Colorado River Tops List of Ten ‘Most Endangered’ Rivers in U.S.
Water is the lifeblood of existence and rivers are the veins that carry it, connecting organisms, minerals and species across the globe. Rivers provide habitat, help drain rainwater, replenish groundwater, instill in us a feeling of ancient connectedness to our planet and are the source of drinking water for two-thirds of U.S. residents.
American Rivers, a nonprofit conservation organization, has put together a list of the top rivers it considers the most endangered in the U.S., and the Colorado River — called the Grand River until 1921 and responsible for carving out the Grand Canyon — was named the most endangered. The Colorado River provides irrigation for five million acres of land used for farming and ranching, and drinking water to more than 40 million inhabitants in seven Southwestern States and northern parts of Mexico.
Water management of the Colorado River is outdated, and the historic overallocation of the amount of water the river has to offer, coupled with increasing temperatures and drought due to the climate crisis, has made the situation worse.
“This is a river in crisis because of climate change,” director of the American Rivers Colorado Basin programs Matt Rice said, as CNN reported. “This is not the same river it was two years ago, three years ago or five years ago. We need to learn to live with the river that we have, and we need to implement solutions to allow us to do so.”
A water shortage on the Colorado River was declared by the federal government last year, which caused mandatory water use reductions.
“[O]verestimations of the river’s bounty when the Colorado River Water Compact was ratified back in 1922 established a bank account destined to be permanently overdrawn. Following decades of wasteful water management policies and practices, demand on the river’s water now exceeds its supply, and storage levels at Lake Powell and Lake Mead are critically low,” the American Rivers website states.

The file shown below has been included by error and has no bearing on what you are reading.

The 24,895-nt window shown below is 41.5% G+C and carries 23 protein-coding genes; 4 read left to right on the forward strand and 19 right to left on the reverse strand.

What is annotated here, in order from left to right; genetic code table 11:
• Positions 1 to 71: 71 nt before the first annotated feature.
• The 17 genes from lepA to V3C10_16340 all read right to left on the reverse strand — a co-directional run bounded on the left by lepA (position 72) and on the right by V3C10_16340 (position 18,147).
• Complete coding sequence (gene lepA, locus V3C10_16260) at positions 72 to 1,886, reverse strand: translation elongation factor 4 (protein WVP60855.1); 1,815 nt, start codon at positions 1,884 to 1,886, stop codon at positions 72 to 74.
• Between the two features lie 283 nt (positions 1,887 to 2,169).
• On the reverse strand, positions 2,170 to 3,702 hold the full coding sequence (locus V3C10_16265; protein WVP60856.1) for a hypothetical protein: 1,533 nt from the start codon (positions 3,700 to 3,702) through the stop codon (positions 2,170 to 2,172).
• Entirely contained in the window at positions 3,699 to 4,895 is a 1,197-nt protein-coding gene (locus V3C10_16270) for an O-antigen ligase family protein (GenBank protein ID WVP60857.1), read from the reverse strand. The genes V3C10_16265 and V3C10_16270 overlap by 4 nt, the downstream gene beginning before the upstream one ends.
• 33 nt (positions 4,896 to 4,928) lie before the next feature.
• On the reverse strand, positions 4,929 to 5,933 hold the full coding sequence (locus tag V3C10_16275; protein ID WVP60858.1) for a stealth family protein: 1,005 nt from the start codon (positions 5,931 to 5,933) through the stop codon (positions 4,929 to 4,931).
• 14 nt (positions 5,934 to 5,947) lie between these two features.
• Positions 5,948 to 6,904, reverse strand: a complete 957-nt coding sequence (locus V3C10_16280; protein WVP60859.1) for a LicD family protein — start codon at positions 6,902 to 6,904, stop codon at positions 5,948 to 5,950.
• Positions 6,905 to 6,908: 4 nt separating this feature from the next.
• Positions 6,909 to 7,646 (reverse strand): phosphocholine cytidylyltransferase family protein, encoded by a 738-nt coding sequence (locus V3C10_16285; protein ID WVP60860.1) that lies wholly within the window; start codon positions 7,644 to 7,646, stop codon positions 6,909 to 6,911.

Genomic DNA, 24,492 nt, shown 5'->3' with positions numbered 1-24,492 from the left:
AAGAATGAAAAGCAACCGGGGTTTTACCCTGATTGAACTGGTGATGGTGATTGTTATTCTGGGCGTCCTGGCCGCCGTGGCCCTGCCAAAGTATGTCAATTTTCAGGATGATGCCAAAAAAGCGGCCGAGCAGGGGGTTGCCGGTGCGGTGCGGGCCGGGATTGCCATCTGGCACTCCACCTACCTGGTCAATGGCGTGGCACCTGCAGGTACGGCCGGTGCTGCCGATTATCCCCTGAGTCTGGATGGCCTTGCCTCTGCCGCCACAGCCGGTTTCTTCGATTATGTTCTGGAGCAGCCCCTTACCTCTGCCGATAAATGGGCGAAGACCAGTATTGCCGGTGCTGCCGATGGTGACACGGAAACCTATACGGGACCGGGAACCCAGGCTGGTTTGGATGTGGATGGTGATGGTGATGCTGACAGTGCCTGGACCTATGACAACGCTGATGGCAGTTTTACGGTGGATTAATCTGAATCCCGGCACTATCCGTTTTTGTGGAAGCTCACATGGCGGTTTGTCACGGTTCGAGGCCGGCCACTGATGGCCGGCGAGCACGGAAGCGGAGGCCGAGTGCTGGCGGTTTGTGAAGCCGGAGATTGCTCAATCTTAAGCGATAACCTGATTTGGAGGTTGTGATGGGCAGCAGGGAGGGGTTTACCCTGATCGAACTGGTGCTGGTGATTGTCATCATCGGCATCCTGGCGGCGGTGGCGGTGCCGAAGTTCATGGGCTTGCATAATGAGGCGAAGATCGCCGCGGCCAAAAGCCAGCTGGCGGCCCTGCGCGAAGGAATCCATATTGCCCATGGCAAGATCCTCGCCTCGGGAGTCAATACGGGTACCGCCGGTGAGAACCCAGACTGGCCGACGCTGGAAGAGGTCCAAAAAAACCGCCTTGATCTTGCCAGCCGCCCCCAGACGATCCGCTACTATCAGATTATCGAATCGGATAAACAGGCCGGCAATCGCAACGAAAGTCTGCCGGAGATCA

According to the American Rivers report, the flow of the Colorado River will be reduced by an additional ten to 30 percent by 2050 due to the climate crisis, CNN reported. If it were a country, the Colorado River basin would be the world’s seventh largest economy, the report said.
The report noted that, despite the water rights that many Tribal Nations hold to water in the Colorado River, their water infrastructure is still lacking, reported The Hill.
“The seven basin states and the Biden administration must work with Tribal Nations and Mexico to act urgently,” said Rice, as The Hill reported. “Failure is simply not an option, given all that depends on a healthy Colorado River.”
Other rivers on the top ten list include Idaho’s Snake River, which originates in Wyoming and runs along the Oregon-Idaho border into Washington State; the mighty Mississippi, the second-longest river in the U.S. after the Missouri River; and the Los Angeles River, which is threatened by development and pollution, reported CNN.
“The climate crisis is really a water crisis, and ground zero for that crisis is the Colorado River Basin,” Rice said to CNN. “We are being pushed in realtime to live with the river we have, to adapt to a hotter, drier reality in the Colorado River.”